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There are four hundred securities listed on the Bermuda Stock Exchange (BSX), of which almost three hundred are offshore funds and alternative investment structures attracted by Bermuda’s regulatory environment. The Exchange specializes in listing and trading of capital market instruments such as equities, debt issues, funds (including hedge fund structures) and depository receipt programs. The BSX is a full member of the World Federation of Exchanges and is located in an OECD member nation. It also has Approved Stock Exchange status under Australia’s Foreign Investment Fund (FIF) taxation rules and Designated Investment Exchange status by the UK’s Financial Services Authority.

Four banks operate in Bermuda, having consolidated total assets of $24.3 billion (March 2014).

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One of Bermuda’s pink-sand beaches at Astwood Park

Tourism is Bermuda’s second-largest industry, with the island attracting over half a million visitors annually, of whom more than 80% are from the United States. Other significant sources of visitors are from Canada and the United Kingdom. Tourists arrive either by cruise ship or by air at L.F. Wade International Airport, the only airport on the island. However, the sector is vulnerable to external shocks, such as the 2008 recession.


Bermuda consists of several islands with an area of 53.2 km2 (20.5 sq mi) with 447 km (278 mi) of paved roads — 225 km (140 mi) of which are public roads and 222 km (138 mi) are private paved roads. There are also two marine ports (Hamilton and St. George’s), and an airport, the L.F. Wade International Airport, located at the former U.S. Naval Air Station. A causeway links Hamilton Parish, Bermuda to St. George’s and the airport.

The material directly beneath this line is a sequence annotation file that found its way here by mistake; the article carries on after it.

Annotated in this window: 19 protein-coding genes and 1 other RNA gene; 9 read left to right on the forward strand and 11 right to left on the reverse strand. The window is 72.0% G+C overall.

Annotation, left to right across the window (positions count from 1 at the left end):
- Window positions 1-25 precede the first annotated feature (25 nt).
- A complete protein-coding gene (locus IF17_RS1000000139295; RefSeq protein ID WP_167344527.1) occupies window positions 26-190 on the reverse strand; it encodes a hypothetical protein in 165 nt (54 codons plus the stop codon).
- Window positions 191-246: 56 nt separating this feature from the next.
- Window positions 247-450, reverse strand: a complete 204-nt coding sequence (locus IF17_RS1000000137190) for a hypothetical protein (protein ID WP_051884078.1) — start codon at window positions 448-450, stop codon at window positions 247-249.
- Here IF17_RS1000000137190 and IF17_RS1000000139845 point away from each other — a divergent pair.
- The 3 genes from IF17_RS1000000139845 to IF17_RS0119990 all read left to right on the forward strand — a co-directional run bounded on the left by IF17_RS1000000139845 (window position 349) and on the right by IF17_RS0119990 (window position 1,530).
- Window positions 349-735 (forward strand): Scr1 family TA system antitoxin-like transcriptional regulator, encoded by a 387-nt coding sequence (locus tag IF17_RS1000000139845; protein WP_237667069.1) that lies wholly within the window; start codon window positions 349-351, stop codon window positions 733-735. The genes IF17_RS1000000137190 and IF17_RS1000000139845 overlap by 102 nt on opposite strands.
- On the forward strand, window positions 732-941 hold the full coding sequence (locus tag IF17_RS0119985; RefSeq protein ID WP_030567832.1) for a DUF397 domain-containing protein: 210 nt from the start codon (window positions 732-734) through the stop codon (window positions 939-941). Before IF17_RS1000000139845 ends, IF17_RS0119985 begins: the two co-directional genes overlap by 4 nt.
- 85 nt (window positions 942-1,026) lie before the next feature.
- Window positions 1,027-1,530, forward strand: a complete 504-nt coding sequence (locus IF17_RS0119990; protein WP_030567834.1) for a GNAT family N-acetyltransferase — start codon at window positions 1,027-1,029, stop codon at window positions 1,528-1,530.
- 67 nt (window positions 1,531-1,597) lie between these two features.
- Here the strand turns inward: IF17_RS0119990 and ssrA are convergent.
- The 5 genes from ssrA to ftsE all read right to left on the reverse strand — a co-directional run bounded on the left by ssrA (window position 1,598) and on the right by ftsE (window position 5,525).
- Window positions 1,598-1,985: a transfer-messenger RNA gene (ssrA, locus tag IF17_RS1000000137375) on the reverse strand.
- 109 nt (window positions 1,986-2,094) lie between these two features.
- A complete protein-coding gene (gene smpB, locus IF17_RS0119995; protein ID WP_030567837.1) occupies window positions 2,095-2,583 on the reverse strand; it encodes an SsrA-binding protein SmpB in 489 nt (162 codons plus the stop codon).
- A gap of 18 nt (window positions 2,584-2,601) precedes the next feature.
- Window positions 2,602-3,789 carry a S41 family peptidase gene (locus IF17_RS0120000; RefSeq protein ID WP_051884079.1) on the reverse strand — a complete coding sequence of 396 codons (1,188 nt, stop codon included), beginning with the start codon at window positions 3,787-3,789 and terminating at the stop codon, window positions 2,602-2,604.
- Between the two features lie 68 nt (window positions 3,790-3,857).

Bermuda’s Ministry of Tourism and Transport manages the public ferry service, “SeaExpress”, and the public bus system.

Bermuda is serviced by a bus system. From the main bus terminal in Hamilton eleven bus routes spread out in all directions of the island. As the island is relatively narrow and in most sections has a northern and southern route that are serviced, access to the system is usually within a short distance. The MAN buses have a pink and blue livery and stop at pink or blue markers.

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Bermuda Bus

Fares are based on sections traveled, and transfers are available; and visitors can obtain multiday passes that are valid on buses and ferries.

SeaExpress operates four routes for ferries and boats that originate from the ferry terminal in Hamilton. The “Blue Route” services the West End and the Dockyard of Sandys, the “Orange Route” links to the Dockyard and St. George’s, the “Green Route” travels to Rockaway of Southampton, and the “Pink Route” brings passengers to points in Paget and Warwick. Fare for travelling by ferry is inexpensive, and allow travel for frequent travel at most hours. In 2003, high-speed catamaran ferry service was introduced.


Cars were not allowed in Bermuda until 1946. Today, Bermuda has a large number of private cars, almost one for every two inhabitants; however, only residents are allowed to drive them. This is largely because, with close to 300,000 visitors a year, allowing car rental on one of the world’s most densely populated islands would quickly bring traffic to a standstill, as well as bankrupt the island’s taxi industry. Car prices are much higher than in the United States, Canada, and Europe, due to heavy import duties, and residents are also limited to one car per household. The size of cars is also restricted (due to the narrow and winding roads on Bermuda), meaning that many models popular in the United States, Canada, and Europe are not available in Bermuda. Only the Governor and Premier are exempt from these restrictions.

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